"We understand and strongly share our members' concerns over the rising cost of health care services and the corresponding adverse impact on insurance premiums. Unfortunately, the individual market premiums are merely the symptoms of a larger underlying problem in Ohio's individual market -- rising health care costs," the insurer said in a statement.
"It is important to note that premiums are expensive because the underlying health care costs are expensive. Anthem offers a variety of health benefit plans, and we are dedicated to working with our members to find health coverage plans that are the most appropriate, and affordable for their needs. We are more than happy to take a look at a member's health benefit plan and review possible options to more closely meet the member's current needs. This may include moving to a lower-priced plan."
Obama reiterated his argument that the debate over health care is "about far more than the politics" and dismissed talk about what it will mean for both parties in the November elections.
"In the end, this debate is about far more than the politics. It's about what kind of country we want to be," Obama said. "It's about the millions of lives that would be touched and, in some cases, saved by making private health insurance more secure and more affordable. It's about a woman, lying in a hospital bed, who wants nothing more than to be able to pay for the care she needs."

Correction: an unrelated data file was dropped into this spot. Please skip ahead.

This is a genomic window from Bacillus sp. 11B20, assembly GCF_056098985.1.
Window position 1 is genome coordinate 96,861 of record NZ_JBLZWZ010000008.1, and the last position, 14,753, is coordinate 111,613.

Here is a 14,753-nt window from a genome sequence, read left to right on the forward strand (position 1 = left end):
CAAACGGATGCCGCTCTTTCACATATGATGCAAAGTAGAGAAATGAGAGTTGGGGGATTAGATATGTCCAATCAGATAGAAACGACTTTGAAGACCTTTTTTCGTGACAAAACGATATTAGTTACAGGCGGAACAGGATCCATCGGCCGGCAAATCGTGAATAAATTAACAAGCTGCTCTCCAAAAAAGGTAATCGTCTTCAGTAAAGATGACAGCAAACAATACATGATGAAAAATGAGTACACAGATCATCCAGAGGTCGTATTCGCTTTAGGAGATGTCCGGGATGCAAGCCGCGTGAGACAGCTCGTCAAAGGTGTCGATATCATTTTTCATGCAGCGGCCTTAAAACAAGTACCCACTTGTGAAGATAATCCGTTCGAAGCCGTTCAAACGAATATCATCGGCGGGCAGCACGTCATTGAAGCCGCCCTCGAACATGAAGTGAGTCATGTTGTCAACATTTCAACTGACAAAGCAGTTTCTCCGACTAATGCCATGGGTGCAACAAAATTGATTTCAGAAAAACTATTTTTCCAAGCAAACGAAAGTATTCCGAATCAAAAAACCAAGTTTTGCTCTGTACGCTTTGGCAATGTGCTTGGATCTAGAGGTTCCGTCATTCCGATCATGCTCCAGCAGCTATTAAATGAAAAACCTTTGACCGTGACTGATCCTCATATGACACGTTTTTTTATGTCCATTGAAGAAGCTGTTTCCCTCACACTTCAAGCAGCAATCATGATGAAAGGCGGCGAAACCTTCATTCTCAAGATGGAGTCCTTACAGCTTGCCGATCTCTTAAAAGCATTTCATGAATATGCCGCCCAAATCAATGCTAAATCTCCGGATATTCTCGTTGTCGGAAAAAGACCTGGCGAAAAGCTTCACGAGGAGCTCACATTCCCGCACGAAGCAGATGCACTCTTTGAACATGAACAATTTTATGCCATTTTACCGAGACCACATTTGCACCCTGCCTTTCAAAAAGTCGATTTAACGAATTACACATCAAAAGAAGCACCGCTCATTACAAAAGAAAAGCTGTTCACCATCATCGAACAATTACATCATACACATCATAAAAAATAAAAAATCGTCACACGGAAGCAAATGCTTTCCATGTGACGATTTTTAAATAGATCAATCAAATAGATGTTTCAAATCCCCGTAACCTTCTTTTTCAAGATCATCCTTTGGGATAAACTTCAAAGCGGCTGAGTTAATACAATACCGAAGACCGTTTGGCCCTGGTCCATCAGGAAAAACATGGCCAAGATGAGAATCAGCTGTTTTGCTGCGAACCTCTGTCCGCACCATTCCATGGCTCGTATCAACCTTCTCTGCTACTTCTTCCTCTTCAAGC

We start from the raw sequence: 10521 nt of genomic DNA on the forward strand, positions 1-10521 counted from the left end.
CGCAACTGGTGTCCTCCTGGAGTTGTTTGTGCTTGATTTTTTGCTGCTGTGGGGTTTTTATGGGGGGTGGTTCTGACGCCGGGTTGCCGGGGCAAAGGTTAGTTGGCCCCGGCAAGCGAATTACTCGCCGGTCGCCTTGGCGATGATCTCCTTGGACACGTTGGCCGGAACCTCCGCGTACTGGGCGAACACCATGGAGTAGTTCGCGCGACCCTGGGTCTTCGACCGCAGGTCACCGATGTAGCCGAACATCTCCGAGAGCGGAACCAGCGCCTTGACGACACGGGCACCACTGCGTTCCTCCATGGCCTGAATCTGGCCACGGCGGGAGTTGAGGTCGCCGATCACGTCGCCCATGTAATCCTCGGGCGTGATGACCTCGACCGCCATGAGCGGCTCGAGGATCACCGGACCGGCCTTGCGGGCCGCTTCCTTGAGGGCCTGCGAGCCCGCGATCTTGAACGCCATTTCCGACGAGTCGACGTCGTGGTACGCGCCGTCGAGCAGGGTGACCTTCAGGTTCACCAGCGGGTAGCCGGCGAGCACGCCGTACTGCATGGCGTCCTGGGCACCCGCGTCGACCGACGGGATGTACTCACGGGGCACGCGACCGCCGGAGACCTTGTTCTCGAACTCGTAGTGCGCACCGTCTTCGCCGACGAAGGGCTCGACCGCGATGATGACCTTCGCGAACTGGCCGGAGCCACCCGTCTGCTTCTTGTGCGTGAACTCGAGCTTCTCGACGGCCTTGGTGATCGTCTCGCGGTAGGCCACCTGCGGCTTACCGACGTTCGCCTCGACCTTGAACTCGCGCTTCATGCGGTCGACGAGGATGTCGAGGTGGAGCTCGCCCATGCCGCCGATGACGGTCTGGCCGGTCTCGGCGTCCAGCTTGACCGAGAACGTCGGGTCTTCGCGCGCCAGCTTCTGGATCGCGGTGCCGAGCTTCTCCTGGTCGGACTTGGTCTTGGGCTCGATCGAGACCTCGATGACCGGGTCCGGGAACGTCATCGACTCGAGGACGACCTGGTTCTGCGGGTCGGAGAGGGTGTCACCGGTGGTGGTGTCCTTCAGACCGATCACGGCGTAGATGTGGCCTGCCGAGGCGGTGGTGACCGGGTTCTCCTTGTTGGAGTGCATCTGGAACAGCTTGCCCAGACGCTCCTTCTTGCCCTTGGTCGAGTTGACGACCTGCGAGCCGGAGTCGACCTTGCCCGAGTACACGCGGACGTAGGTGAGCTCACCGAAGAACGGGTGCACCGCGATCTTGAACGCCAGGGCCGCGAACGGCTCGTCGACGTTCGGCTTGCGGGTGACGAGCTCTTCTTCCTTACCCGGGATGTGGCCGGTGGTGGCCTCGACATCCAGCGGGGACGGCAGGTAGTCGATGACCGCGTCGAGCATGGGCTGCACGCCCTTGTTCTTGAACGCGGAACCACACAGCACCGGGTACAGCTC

Speaking at a senior center, Obama sought to ease concerns for Medicare recipients and argued that health care reform will not hurt or change the government health care program.
"Every senior should know: there is no cutting of your guaranteed Medicare benefits. Period," he said. "This proposal makes Medicare stronger, makes the coverage better, and makes its finances more secure. Anyone who says otherwise is misinformed – or is trying to misinform you."
Obama said that the Democrats' proposal "adds almost a decade of solvency to Medicare."
The White House says health care reform would help people like Canfield by lowering costs, ensuring more competition and making sure insurers are not able to deny coverage because of previous bouts with serious illnesses such as cancer.
"Lying in a hospital bed, worrying about how you're going to pay for your bills -- that's hard. I know. My mother went through that," the president said last week in St. Louis at a fundraiser for Sen. Claire McCaskill, D-Mo.
"Once the bill is implemented, she's not going to have to worry about an insurance company discriminating against her on the basis of a preexisting condition," White House press secretary Robert Gibbs told ABC News March 4.
But Republicans say such anecdotes are not proof that this bill should become law. They say it will be a disaster and Democrats are forcing it through the Congress and on the American people.
"There will be a price to be paid to jam a bill through. The American people don't like using a sleazy process," Sen. Lindsey Graham, R-S.C., said Sunday on ABC News' "This Week." "If they [Democrats] do this, it's going to poison the well for anything else they would like to achieve this year or thereafter."